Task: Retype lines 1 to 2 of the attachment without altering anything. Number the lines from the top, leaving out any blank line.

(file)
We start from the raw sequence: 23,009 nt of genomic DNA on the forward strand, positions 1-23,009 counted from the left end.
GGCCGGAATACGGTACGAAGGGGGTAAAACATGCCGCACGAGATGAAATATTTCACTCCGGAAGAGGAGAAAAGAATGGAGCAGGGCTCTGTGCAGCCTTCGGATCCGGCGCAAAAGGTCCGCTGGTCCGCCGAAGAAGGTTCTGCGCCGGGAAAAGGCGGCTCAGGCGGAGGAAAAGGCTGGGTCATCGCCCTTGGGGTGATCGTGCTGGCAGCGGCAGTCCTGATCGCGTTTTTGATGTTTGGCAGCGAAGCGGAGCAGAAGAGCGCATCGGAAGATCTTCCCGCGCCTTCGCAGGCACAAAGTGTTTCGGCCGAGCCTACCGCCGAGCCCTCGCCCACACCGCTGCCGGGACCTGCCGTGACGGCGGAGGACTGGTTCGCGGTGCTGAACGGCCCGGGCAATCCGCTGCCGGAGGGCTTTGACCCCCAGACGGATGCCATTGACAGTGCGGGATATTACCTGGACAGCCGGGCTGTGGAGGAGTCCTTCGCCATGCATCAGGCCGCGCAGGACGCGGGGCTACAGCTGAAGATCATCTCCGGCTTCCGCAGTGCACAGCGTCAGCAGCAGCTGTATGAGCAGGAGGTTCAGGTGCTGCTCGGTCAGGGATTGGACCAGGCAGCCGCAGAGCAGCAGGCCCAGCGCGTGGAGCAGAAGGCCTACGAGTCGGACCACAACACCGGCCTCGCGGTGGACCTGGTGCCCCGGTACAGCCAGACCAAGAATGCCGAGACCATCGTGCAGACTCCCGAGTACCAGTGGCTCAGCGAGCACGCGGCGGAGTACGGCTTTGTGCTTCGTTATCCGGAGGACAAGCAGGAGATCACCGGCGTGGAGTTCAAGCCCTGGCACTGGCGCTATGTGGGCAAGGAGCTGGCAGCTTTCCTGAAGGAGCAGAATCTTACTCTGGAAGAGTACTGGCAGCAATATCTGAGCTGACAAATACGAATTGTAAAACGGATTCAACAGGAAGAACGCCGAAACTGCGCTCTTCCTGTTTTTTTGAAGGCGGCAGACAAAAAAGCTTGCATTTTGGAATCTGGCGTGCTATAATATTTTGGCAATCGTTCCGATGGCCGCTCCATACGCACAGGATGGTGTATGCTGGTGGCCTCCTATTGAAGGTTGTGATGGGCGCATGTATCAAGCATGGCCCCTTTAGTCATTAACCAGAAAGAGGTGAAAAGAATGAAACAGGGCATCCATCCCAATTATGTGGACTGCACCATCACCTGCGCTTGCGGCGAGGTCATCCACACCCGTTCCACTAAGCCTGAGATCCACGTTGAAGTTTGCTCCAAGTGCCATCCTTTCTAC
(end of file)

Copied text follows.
We start from the raw sequence: 23,009 nt of genomic DNA on the forward strand, positions 1-23,009 counted from the left end.
GGCCGGAATACGGTACGAAGGGGGTAAAACATGCCGCACGAGATGAAATATTTCACTCCGGAAGAGGAGAAAAGAATGGAGCAGGGCTCTGTGCAGCCTTCGGATCCGGCGCAAAAGGTCCGCTGGTCCGCCGAAGAAGGTTCTGCGCCGGGAAAAGGCGGCTCAGGCGGAGGAAAAGGCTGGGTCATCGCCCTTGGGGTGATCGTGCTGGCAGCGGCAGTCCTGATCGCGTTTTTGATGTTTGGCAGCGAAGCGGAGCAGAAGAGCGCATCGGAAGATCTTCCCGCGCCTTCGCAGGCACAAAGTGTTTCGGCCGAGCCTACCGCCGAGCCCTCGCCCACACCGCTGCCGGGACCTGCCGTGACGGCGGAGGACTGGTTCGCGGTGCTGAACGGCCCGGGCAATCCGCTGCCGGAGGGCTTTGACCCCCAGACGGATGCCATTGACAGTGCGGGATATTACCTGGACAGCCGGGCTGTGGAGGAGTCCTTCGCCATGCATCAGGCCGCGCAGGACGCGGGGCTACAGCTGAAGATCATCTCCGGCTTCCGCAGTGCACAGCGTCAGCAGCAGCTGTATGAGCAGGAGGTTCAGGTGCTGCTCGGTCAGGGATTGGACCAGGCAGCCGCAGAGCAGCAGGCCCAGCGCGTGGAGCAGAAGGCCTACGAGTCGGACCACAACACCGGCCTCGCGGTGGACCTGGTGCCCCGGTACAGCCAGACCAAGAATGCCGAGACCATCGTGCAGACTCCCGAGTACCAGTGGCTCAGCGAGCACGCGGCGGAGTACGGCTTTGTGCTTCGTTATCCGGAGGACAAGCAGGAGATCACCGGCGTGGAGTTCAAGCCCTGGCACTGGCGCTATGTGGGCAAGGAGCTGGCAGCTTTCCTGAAGGAGCAGAATCTTACTCTGGAAGAGTACTGGCAGCAATATCTGAGCTGACAAATACGAATTGTAAAACGGATTCAACAGGAAGAACGCCGAAACTGCGCTCTTCCTGTTTTTTTGAAGGCGGCAGACAAAAAAGCTTGCATTTTGGAATCTGGCGTGCTATAATATTTTGGCAATCGTTCCGATGGCCGCTCCATACGCACAGGATGGTGTATGCTGGTGGCCTCCTATTGAAGGTTGTGATGGGCGCATGTATCAAGCATGGCCCCTTTAGTCATTAACCAGAAAGAGGTGAAAAGAATGAAACAGGGCATCCATCCCAATTATGTGGACTGCACCATCACCTGCGCTTGCGGCGAGGTCATCCACACCCGTTCCACTAAGCCTGAGATCCACGTTGAAGTTTGCTCCAAGTGCCATCCTTTCTAC